Urker July 17th 1895
My dear Tom – As Mary Menary  is about on a visit to Mrs Wright  , I must endeavour to write to you, though I am a bad hand at it. My first item of news is that poor old Aunt McCullagh  died on the 12th inst. very peacefully. I am now “the pickle next the wind”; the oldest person in the family; in fact the only old person in it except poor Aunt Bess  , who is very weak & frail, even more so than I am. Johnny McCullagh  is still lying without much if any hope of recovery & James Donaldson  is as bad as ever; they are heart broken with him. Beatrice Brown  is still ill with jaundice; she rises for a little while every day, but never leaves her own room.
Now for the good news. Julius  is doing well; though Dr McBride  (who examined him last Sabbath) says that some days of his complaint remain still. But he is able to be up every morning & to take his meals with the rest. There was some rumour about him going to England; but I will not let him go until the Dr assures me that he is perfectly fit for it. Both Doctors say that his complaint had been working on him for a length of time; and they always said that his recovery would be very tedious. But thanks be to God that he recovered still. We often thought that we would have to lay him beside his little sister in Creggan  . He was the most patient & obedient little sufferer that ever I saw. He is a sweet little fellow; just as harmless as when he used to be sweeping the leaves before the door. Nothing could exceed the care his Aunts Mary  & Sally  took of him; they sat up with him every night through the whole of his illness, & Dr McBride visited him every day & sometimes twice a day. I gave Dr McBride the whole of the ten pounds you sent; none of us thought it a penny too much. He was very thankful & would have taken less. Eliezer  will pay Dr Wilson  out of Cavananore  money. Andy’s  Tom  has had a relapse; he made too free, which makes one the more particular about Julius. Tom looked right well during the fortnight that I spent in Forsterstown  , but Dr O’Reilly  said the remains of the complaint were there still; you can see he was right. Tom was worse than Julius; he was suffering from the complaints at once; influenza, whooping cough, & water on the lungs; for which last, an operation had to be performed. Julius escaped the operation, though he was in danger for some time. Four of Andy’s children were ill at once. Emily  told me that she did not take care of her clothes for five weeks.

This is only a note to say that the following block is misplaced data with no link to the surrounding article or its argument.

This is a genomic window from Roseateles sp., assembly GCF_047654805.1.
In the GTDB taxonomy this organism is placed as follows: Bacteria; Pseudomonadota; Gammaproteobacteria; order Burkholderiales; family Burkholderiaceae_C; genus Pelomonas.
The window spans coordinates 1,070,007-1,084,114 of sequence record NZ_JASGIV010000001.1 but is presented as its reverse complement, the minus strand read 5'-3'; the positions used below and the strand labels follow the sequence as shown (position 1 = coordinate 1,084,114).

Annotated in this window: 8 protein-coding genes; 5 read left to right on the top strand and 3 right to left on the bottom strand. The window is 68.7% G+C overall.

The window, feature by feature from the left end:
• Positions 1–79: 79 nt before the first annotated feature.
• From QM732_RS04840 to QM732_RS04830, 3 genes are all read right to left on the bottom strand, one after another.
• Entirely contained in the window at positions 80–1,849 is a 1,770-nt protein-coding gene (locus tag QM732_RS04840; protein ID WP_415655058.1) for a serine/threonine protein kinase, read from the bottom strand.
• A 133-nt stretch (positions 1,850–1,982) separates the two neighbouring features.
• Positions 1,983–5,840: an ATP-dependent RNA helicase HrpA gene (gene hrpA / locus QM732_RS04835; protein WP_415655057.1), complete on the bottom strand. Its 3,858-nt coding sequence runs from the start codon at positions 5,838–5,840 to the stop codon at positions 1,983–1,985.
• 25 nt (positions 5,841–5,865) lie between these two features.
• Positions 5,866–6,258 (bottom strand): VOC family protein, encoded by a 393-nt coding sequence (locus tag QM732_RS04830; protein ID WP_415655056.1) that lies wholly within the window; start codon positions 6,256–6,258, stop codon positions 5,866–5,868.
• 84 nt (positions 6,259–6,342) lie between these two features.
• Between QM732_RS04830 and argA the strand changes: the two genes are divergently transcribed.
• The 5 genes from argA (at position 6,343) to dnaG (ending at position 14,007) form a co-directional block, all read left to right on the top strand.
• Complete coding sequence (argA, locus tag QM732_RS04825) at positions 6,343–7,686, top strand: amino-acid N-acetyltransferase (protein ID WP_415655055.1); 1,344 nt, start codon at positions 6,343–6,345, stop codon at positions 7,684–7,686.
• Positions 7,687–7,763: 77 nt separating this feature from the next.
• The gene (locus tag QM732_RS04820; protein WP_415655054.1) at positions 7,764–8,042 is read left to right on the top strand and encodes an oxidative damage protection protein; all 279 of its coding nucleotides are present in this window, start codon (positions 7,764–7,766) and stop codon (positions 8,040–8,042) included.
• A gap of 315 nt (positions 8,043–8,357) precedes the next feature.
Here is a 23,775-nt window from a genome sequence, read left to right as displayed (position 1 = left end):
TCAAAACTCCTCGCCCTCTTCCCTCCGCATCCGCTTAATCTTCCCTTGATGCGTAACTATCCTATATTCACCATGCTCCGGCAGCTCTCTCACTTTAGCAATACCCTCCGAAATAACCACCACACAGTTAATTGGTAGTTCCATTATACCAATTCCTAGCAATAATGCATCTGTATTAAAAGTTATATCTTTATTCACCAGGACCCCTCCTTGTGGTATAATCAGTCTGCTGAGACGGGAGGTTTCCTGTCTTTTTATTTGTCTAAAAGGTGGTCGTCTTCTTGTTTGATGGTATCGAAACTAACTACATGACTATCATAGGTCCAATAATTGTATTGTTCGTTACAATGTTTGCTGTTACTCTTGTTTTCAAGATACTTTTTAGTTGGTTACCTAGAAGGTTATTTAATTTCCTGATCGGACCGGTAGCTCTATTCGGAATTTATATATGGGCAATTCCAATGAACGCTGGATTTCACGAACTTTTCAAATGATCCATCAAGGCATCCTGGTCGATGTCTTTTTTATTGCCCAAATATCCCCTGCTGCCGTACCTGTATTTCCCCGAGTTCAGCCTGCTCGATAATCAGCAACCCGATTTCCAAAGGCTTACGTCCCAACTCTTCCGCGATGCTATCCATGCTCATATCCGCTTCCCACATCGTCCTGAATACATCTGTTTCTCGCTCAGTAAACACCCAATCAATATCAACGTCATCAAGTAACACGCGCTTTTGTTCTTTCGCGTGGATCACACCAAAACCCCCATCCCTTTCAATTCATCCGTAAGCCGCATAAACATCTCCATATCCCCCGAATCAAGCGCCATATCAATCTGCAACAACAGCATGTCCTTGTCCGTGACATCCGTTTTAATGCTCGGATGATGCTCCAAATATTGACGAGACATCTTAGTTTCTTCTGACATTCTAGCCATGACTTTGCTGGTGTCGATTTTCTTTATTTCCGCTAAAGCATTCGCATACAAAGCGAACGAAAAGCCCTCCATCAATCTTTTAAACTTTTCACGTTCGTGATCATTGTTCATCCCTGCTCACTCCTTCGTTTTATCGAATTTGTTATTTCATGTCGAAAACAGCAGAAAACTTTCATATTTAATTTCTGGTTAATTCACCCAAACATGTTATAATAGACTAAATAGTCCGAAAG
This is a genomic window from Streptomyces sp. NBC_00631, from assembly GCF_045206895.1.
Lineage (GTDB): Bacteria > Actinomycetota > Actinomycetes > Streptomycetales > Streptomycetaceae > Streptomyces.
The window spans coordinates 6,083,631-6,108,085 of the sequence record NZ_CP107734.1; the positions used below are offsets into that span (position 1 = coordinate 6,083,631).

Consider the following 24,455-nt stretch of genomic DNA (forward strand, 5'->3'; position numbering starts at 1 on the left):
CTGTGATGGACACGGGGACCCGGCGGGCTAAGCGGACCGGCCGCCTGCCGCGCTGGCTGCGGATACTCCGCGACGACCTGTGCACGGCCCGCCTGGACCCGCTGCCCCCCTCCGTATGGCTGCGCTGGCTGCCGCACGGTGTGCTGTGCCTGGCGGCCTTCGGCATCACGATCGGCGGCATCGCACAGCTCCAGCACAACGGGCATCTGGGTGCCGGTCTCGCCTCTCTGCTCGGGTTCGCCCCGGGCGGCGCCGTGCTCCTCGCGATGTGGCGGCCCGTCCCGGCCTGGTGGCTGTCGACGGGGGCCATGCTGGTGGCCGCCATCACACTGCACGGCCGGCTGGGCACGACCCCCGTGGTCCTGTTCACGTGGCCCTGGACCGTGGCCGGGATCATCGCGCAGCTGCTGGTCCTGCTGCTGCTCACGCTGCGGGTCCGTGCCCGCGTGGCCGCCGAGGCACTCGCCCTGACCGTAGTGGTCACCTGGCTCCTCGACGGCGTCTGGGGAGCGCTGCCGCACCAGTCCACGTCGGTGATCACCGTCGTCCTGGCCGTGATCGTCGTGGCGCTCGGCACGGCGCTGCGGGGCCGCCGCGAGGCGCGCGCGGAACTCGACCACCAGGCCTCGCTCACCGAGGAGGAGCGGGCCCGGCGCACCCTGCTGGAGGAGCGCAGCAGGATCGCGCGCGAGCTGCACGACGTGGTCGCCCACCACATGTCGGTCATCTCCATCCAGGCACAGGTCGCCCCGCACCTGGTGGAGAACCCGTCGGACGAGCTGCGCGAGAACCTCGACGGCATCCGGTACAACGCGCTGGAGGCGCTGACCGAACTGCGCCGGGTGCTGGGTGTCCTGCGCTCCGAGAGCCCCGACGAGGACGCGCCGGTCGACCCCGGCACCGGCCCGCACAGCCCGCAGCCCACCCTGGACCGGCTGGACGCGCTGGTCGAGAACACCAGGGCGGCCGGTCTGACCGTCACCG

As for house news, we are all well & the old place is kept in good order. The road is not finished, nor will not be this year; but it is passable. The crops look well; and thanks be to God, everything prospered with me since I became sole manager, except the Prairie flower  ; she will never do another turn of work; but I could not find in my heart to get her put to death. I sent her abroad thinking she might have a foal but no foal came. Foaly  is a splendid horse & well supplies her place. It was proposed to me to sell him; but nobody loves a good horse better than I do, so I kept him for myself. Poor white lily  was got lying on the road in a dying state about a year ago; she seemed to have been worried; but no one saw it done, or knew what did it. She was the last of your Father’s pets. I was very sorry for her, but not so sorry as I was for the death of Dick  . Julius has a pet kitten in which he takes great delight. I do not know how he will leave it behind.